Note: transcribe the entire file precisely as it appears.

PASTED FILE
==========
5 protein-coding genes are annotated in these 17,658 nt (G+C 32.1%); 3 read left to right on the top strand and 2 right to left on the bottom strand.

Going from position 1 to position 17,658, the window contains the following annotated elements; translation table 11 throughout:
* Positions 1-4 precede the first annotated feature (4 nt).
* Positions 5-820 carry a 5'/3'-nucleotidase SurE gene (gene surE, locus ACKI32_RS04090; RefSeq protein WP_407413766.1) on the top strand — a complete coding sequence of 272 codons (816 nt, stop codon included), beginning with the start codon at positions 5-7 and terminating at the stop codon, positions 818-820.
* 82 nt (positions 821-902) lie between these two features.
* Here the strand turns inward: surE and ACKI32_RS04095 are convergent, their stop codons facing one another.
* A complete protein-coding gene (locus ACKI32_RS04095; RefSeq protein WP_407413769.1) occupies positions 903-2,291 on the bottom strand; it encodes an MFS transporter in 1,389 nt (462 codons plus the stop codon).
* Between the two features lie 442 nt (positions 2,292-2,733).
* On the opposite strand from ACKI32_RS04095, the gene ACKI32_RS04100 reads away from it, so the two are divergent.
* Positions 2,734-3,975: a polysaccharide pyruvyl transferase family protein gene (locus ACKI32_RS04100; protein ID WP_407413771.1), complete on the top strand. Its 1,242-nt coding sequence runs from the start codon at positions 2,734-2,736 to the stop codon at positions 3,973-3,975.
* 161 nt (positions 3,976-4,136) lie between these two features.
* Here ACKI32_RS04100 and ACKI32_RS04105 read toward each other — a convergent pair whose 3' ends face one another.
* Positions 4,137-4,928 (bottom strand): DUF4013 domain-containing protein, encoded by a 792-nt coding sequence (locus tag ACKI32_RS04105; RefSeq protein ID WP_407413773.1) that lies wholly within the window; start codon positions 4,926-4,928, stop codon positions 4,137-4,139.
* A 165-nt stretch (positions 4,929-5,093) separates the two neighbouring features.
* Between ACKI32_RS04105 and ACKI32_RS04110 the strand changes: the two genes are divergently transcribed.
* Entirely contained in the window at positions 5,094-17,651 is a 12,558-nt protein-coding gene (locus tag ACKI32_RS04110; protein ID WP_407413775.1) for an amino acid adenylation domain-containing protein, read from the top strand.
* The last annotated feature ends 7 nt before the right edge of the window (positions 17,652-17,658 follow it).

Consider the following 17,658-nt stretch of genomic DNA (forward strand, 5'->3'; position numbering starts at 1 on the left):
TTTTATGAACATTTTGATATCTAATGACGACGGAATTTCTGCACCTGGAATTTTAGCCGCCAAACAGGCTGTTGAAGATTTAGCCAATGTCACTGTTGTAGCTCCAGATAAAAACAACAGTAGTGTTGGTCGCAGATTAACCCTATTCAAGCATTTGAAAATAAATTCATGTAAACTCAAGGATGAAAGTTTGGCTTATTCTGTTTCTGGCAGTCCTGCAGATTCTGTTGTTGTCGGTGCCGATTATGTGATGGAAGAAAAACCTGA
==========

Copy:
5 protein-coding genes are annotated in these 17,658 nt (G+C 32.1%); 3 read left to right on the top strand and 2 right to left on the bottom strand.

Going from position 1 to position 17,658, the window contains the following annotated elements; translation table 11 throughout:
* Positions 1-4 precede the first annotated feature (4 nt).
* Positions 5-820 carry a 5'/3'-nucleotidase SurE gene (gene surE, locus ACKI32_RS04090; RefSeq protein WP_407413766.1) on the top strand — a complete coding sequence of 272 codons (816 nt, stop codon included), beginning with the start codon at positions 5-7 and terminating at the stop codon, positions 818-820.
* 82 nt (positions 821-902) lie between these two features.
* Here the strand turns inward: surE and ACKI32_RS04095 are convergent, their stop codons facing one another.
* A complete protein-coding gene (locus ACKI32_RS04095; RefSeq protein WP_407413769.1) occupies positions 903-2,291 on the bottom strand; it encodes an MFS transporter in 1,389 nt (462 codons plus the stop codon).
* Between the two features lie 442 nt (positions 2,292-2,733).
* On the opposite strand from ACKI32_RS04095, the gene ACKI32_RS04100 reads away from it, so the two are divergent.
* Positions 2,734-3,975: a polysaccharide pyruvyl transferase family protein gene (locus ACKI32_RS04100; protein ID WP_407413771.1), complete on the top strand. Its 1,242-nt coding sequence runs from the start codon at positions 2,734-2,736 to the stop codon at positions 3,973-3,975.
* 161 nt (positions 3,976-4,136) lie between these two features.
* Here ACKI32_RS04100 and ACKI32_RS04105 read toward each other — a convergent pair whose 3' ends face one another.
* Positions 4,137-4,928 (bottom strand): DUF4013 domain-containing protein, encoded by a 792-nt coding sequence (locus tag ACKI32_RS04105; RefSeq protein ID WP_407413773.1) that lies wholly within the window; start codon positions 4,926-4,928, stop codon positions 4,137-4,139.
* A 165-nt stretch (positions 4,929-5,093) separates the two neighbouring features.
* Between ACKI32_RS04105 and ACKI32_RS04110 the strand changes: the two genes are divergently transcribed.
* Entirely contained in the window at positions 5,094-17,651 is a 12,558-nt protein-coding gene (locus tag ACKI32_RS04110; protein ID WP_407413775.1) for an amino acid adenylation domain-containing protein, read from the top strand.
* The last annotated feature ends 7 nt before the right edge of the window (positions 17,652-17,658 follow it).

Consider the following 17,658-nt stretch of genomic DNA (forward strand, 5'->3'; position numbering starts at 1 on the left):
TTTTATGAACATTTTGATATCTAATGACGACGGAATTTCTGCACCTGGAATTTTAGCCGCCAAACAGGCTGTTGAAGATTTAGCCAATGTCACTGTTGTAGCTCCAGATAAAAACAACAGTAGTGTTGGTCGCAGATTAACCCTATTCAAGCATTTGAAAATAAATTCATGTAAACTCAAGGATGAAAGTTTGGCTTATTCTGTTTCTGGCAGTCCTGCAGATTCTGTTGTTGTCGGTGCCGATTATGTGATGGAAGAAAAACCTGA